But this blog is not about leaving.  It's about the moment of knowing.  When I knew for sure that I had to leave a relationship, I felt like Brutus when he realized he would join the rebels and murder Julius Caesar:
Between the acting of a dreadful thing
And the first motion, all the interim is
Like a phantasma, or a hideous dream (Act 2, Scene 1)
I suspect that many relationships just peter out.  One or both of the parties involved become unmotivated to keep it going.  They know, on some level, that it's over, but have not admitted it to themselves or each other - and besides, they are too busy to act on their knowledge.

Falling out of love -- which is all dread and fear and disappointment is much more nuanced and complicated than falling in love -- which is all hope and hormones and happiness.

Falling out of love is the rude awakening, the realization that you made a mistake, the coming down from a trip.  The first response is to blame the other person.  Only much later do you admit your own responsibility in the situation.  You grow up.

I've written before my belief that you never hit bottom, but sometimes if you're lucky, the universe will come up and kick your ass out the door.  That is, you knew you had to leave, but for many reasons you did not make the move.  What was the moment of knowing?  How many of us actually knew the relationship was over before we got married and had kids?

Maybe you had a moment of knowing it was "over" or would be over in due course.  Here's a few of mine:

  1. He said, "We can have a child, if you really want to."
  2. He said, "I'm not sure we can be in a relationship if you only want to be a teacher and not an aerial photographer."  [Yes, he had his pilot's licence and insisted that I become an aerial photographer.]
  3. He (a different one) had a psychotic breakdown and was hospitalized.  When they let him out, he denied it had happened and didn't want to talk about it.
  4. He (a different one) threw a cast iron frying pan across the kitchen (that was before the wedding). [I know how to pick winners, eh?]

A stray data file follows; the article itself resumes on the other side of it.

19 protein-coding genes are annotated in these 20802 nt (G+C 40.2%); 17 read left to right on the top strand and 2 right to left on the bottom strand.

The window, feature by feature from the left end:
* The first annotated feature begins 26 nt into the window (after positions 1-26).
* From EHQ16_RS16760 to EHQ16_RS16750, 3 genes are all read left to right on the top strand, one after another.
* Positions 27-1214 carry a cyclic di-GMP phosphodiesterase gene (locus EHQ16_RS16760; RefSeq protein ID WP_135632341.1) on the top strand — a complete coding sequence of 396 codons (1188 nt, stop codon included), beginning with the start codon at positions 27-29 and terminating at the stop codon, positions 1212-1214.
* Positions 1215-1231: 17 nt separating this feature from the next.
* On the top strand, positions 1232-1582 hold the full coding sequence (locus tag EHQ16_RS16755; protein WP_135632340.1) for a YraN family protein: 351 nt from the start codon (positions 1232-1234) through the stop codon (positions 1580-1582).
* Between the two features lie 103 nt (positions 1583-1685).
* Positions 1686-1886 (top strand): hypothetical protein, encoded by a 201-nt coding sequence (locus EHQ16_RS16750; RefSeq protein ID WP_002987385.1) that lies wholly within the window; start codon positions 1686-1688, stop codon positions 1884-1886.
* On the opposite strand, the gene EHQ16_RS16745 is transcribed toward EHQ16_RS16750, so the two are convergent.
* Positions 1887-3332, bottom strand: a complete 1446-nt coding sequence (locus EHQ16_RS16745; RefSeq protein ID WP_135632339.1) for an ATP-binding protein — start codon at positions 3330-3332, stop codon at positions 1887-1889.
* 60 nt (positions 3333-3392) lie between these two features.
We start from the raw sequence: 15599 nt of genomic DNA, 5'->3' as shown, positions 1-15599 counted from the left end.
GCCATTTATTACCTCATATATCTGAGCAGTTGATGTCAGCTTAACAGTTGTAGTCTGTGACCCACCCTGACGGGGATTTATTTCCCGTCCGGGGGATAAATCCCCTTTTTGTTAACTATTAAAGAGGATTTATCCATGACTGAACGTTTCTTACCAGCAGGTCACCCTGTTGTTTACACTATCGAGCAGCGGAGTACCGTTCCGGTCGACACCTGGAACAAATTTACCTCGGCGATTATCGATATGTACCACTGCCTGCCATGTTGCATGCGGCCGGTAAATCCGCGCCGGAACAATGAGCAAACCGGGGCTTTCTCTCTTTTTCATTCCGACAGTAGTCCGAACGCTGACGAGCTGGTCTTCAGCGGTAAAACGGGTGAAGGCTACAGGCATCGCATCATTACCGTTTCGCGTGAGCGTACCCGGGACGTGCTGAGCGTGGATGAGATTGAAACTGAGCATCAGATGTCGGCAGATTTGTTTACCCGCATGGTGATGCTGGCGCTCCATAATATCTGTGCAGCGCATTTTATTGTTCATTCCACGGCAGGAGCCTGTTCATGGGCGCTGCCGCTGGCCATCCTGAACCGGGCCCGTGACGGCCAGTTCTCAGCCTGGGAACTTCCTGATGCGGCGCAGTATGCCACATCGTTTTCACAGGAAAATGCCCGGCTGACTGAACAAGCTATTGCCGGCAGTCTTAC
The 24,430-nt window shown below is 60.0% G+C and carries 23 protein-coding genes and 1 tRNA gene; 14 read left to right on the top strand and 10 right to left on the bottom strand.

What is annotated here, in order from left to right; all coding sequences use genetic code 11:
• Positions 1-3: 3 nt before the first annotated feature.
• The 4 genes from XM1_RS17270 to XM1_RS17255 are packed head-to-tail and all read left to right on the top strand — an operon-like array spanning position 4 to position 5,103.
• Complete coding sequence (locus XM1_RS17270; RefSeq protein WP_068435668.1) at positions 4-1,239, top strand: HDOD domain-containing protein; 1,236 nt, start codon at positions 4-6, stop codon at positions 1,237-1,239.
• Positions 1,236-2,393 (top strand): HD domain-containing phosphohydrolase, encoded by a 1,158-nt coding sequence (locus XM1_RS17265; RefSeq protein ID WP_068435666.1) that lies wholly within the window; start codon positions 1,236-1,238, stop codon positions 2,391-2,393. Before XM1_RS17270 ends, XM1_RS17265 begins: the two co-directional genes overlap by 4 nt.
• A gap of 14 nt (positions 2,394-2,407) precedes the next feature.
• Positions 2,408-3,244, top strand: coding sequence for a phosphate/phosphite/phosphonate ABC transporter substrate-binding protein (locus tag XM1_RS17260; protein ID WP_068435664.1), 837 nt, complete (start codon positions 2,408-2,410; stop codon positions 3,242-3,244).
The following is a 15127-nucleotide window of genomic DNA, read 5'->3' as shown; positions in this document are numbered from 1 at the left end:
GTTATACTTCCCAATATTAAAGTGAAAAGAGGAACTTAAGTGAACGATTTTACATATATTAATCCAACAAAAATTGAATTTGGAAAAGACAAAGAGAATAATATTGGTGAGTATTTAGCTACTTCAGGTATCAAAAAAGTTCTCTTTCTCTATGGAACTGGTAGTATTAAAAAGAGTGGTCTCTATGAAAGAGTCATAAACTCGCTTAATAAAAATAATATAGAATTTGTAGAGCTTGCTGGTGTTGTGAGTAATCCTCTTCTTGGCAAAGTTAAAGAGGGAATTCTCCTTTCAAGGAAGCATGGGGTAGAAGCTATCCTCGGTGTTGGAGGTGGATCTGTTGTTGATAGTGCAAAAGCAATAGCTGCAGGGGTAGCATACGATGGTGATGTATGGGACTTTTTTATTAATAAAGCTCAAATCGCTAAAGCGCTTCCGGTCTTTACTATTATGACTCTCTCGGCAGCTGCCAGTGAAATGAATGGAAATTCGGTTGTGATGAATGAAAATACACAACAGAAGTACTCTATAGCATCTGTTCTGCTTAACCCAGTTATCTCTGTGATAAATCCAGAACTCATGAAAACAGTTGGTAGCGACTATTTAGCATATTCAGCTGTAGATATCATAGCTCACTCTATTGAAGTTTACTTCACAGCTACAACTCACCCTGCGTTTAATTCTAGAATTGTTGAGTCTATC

5. He (a different one) said, "OK, let's go for therapy."  I said, "It's too late."
What about you?  Was there a moment when you knew the relationship was over?

Friday, December 27, 2013

What Do You Remember from Your Schooldays? Part II


"



A high school memory just came to me, inspired by this comment to my previous blog on memorization.
When I was in high school (not my favourite time), an English teacher said that everyone in my grade (nine, I think) had to write a one-page story in class right then. The best from the school would be submitted to a city-wide contest and blah blah blah.
Really? This sounded like bs to me - but I was often unhappy back then. I was not in the mood to generate a story out of nowhere.
I knew all the words to "For Emily Wherever I May Find Her" a beautiful song from Simon and Garfunkel's Parsley, Sage, Rosemary, and Thyme album. so I just wrote them out as an essay, tweaking it here and there.  In longhand, it filled a page:
What a dream I had:  pressed in organdy, clothed in crinoline of smoky burgundy, softer than the rain.
I wandered empty streets, down past the shop displays.  I heard cathedral bells dripping down the alleyways, as I walked on.
And then you ran to me, your cheeks flushed with the night. We walked on frosted fields of juniper and lamplight. I held your hand.
When I awoke, I felt you warm and near. I kissed your honey hair with my grateful tears.
A week later, the teacher said I was chosen as a finalist from all the essays in the school. She wanted my permission to submit it.  Clearly whoever was screening the school's grade nine essays was a generation just enough older than me to not have been listening to Simon and Garfunkel.  I told her that I did not want my story submitted. "Thanks, Mrs. Laar," I said, "but it's personal."

I've been thinking recently of another high school memory.  The English curriculum in my grade 12 class included Greek tragedy.  We studied the elements necessary for a tragedy
  • hamartia - the fatal flaw of a tragic hero, usually hubris or pride
  • nemesis - the inevitable cosmic retribution 
  • fear and pity leading to catharsis
My essay for that unit, "Tragic Heroism in Two Films," asked whether the protagonists of Easy Rider and Midnight Cowboy were tragic heroes.  Both films were released in the spring of 1969.  I likely wrote the essay that fall.

Midnight Cowboy (John Schlesinger, 1969)In my essay, I discuss the tragedy of Ratso Rizzo (Dustin Hoffman).  Rizzo was unhealthy.  His dream was to get to Florida where he could be warm.  Seeing that Rizzo is getting sicker and sicker, Joe Buck (Jon Voigt), robs and murders an old man.  He buys Greyhound tickets to Florida, but Rizzo dies in the bus on the way.  My essay says: 
"I left the film wondering whether it would have made a difference if Rizzo had made it to Florida.  Could he find happiness?  He could escape his situation, but not his wretchedness and self-pity."